Residents of surrounding areas say they are bracing for the traffic that will inevitably accompany these and other yet-to-be-built additions.
Contrary to early projections, relatively few people live in Century City. Instead of 12,000 residents, an early guess, Century City is home to only about 2,400, according to the 2010 U.S. Census, and the housing is high-end and gated. Instead of the originally anticipated 20,000 workers, Century City welcomes more like 43,000 a day. The imbalance has contributed to a surfeit of traffic.
Century City was in its seminal years when Martin Milden and his family moved to Beverwil Drive in 1967. “The kids were able to play ball in the middle of the street — there was that little traffic,” Milden said. “Now, I can’t get in and out of my driveway.”
Efforts to build anything in Century City typically involve high-stakes negotiations in which developers, the city and resident groups battle over density and potential traffic.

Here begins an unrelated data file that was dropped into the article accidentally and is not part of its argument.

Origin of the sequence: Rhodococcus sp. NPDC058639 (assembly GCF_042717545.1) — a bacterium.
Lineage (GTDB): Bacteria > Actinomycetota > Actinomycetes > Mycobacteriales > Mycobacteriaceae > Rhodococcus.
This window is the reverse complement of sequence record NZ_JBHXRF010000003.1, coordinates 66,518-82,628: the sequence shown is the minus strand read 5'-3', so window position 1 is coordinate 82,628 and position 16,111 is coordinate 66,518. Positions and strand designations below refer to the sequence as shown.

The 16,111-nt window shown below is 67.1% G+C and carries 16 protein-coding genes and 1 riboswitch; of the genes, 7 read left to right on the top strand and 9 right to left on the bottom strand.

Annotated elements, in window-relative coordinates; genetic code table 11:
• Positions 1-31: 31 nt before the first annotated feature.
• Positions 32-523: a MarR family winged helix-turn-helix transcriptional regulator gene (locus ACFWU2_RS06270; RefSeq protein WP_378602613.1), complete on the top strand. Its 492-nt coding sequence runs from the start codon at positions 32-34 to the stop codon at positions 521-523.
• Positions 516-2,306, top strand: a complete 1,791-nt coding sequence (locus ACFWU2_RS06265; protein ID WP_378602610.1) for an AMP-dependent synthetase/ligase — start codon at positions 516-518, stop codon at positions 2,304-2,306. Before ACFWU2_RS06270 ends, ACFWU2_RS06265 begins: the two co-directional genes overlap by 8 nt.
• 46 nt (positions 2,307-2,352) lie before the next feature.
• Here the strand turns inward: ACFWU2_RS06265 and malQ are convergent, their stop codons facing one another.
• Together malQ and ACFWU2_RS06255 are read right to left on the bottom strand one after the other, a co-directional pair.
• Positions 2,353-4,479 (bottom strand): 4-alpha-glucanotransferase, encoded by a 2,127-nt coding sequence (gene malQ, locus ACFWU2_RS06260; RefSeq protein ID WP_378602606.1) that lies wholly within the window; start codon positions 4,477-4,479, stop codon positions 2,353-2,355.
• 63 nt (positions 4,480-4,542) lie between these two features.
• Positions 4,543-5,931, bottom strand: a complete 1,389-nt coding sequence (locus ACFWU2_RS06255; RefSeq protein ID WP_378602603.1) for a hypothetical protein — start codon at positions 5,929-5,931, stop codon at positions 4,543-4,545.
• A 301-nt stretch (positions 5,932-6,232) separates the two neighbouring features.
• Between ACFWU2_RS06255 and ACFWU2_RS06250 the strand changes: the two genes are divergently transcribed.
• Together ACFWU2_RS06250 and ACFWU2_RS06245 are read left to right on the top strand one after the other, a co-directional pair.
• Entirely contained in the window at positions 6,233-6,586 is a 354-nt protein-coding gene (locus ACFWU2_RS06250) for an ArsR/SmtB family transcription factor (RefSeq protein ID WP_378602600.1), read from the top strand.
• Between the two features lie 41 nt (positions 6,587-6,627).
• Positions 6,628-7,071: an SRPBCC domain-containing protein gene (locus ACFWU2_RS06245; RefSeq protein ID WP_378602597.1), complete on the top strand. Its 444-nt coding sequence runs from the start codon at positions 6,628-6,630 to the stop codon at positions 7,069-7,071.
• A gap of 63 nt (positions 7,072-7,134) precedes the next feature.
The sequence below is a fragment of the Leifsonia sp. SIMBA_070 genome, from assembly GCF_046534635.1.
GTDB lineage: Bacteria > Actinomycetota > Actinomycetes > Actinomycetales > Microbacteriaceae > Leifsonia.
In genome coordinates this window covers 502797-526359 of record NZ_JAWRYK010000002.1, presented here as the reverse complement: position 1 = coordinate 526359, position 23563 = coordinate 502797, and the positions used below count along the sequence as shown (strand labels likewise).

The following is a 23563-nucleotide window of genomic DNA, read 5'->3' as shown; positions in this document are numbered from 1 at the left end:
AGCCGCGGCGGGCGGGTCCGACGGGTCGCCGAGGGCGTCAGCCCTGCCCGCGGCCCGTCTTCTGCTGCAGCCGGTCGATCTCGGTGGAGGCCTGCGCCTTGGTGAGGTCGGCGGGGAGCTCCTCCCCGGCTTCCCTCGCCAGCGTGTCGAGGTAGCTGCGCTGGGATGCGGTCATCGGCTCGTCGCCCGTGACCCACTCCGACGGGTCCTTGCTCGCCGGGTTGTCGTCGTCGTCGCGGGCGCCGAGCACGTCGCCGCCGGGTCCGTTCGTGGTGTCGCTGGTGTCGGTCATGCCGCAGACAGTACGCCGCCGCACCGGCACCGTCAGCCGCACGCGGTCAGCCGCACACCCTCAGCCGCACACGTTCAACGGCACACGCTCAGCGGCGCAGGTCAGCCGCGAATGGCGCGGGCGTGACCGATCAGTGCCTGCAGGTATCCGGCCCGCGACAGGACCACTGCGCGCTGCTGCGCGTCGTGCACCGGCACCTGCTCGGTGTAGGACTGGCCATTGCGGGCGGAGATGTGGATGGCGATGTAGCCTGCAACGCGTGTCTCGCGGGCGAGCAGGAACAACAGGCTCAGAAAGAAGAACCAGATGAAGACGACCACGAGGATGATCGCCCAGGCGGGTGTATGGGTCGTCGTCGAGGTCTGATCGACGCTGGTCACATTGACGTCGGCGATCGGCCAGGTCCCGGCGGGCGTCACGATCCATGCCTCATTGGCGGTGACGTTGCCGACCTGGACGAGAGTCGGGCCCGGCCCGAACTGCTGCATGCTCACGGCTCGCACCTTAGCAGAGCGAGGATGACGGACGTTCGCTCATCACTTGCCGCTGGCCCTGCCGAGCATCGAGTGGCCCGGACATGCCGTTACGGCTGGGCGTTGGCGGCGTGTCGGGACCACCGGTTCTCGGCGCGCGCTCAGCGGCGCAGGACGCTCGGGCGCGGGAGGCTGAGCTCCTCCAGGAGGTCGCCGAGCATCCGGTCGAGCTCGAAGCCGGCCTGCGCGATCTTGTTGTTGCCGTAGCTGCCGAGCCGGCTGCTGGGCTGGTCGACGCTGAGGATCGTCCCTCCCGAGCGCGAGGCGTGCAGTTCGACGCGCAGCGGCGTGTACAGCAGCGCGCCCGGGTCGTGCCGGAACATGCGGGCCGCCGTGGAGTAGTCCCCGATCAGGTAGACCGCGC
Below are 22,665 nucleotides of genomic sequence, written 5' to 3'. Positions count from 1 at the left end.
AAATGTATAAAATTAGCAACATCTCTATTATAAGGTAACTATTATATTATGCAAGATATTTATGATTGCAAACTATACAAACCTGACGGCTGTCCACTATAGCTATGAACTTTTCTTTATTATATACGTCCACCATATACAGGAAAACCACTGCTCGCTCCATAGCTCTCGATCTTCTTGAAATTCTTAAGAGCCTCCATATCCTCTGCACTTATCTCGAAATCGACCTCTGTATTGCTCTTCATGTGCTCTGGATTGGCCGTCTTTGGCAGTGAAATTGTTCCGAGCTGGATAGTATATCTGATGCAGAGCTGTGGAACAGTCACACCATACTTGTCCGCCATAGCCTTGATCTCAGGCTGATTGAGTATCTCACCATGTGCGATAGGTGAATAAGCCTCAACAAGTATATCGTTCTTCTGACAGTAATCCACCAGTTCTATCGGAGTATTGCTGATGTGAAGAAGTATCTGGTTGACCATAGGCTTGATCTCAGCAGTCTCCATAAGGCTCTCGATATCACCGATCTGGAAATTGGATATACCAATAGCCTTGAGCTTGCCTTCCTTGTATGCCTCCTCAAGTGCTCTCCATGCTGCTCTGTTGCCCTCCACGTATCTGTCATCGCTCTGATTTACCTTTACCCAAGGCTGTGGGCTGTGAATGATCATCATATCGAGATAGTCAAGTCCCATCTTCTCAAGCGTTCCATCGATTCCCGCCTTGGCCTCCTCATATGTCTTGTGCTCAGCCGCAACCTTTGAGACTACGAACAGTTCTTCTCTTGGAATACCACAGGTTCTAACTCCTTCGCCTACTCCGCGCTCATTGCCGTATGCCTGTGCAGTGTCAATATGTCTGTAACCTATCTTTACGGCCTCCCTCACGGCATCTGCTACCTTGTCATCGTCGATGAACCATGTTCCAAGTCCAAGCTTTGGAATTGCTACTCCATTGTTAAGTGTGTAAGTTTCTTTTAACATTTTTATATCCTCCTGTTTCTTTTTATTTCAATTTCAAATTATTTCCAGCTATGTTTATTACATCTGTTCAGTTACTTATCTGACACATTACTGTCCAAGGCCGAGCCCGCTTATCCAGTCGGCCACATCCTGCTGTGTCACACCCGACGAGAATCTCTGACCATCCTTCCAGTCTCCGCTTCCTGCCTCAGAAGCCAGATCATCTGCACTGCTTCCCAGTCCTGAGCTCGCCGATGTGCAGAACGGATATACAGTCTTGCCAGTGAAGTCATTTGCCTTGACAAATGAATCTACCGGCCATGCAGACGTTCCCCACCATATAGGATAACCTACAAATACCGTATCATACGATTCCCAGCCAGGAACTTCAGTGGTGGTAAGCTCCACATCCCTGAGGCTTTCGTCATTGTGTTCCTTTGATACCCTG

The process has been exemplified by the dispute over the biggest project now wending its way through the planning process — JMB Realty’s 730,000-square-foot, $350-million Century City Center. Six years ago, the city approved for the site two 47-story residential towers, but the project has since been reimagined as an environmentally “green” office tower that someday could accommodate a Purple Line subway station.
JMB has vowed to pay $4 million for traffic studies and various improvements, including a shuttle to move Century City riders to and from the Expo Line light rail.
The project has plenty of supporters, including several homeowners associations, Councilman Paul Koretz and the Natural Resources Defense Council. But the Beverlywood Homes Assn., Westfield and another property owner, J.P. Morgan, have challenged it, contending that it is much denser than the city should allow.
On June 12, the city Planning Commission recommended approval, and the project will now go before the City Council’s planning committee and then the full council.
“The worst-case scenario,” Koretz said, “would be to have an empty lot in the middle of Century City for the next decade or two.”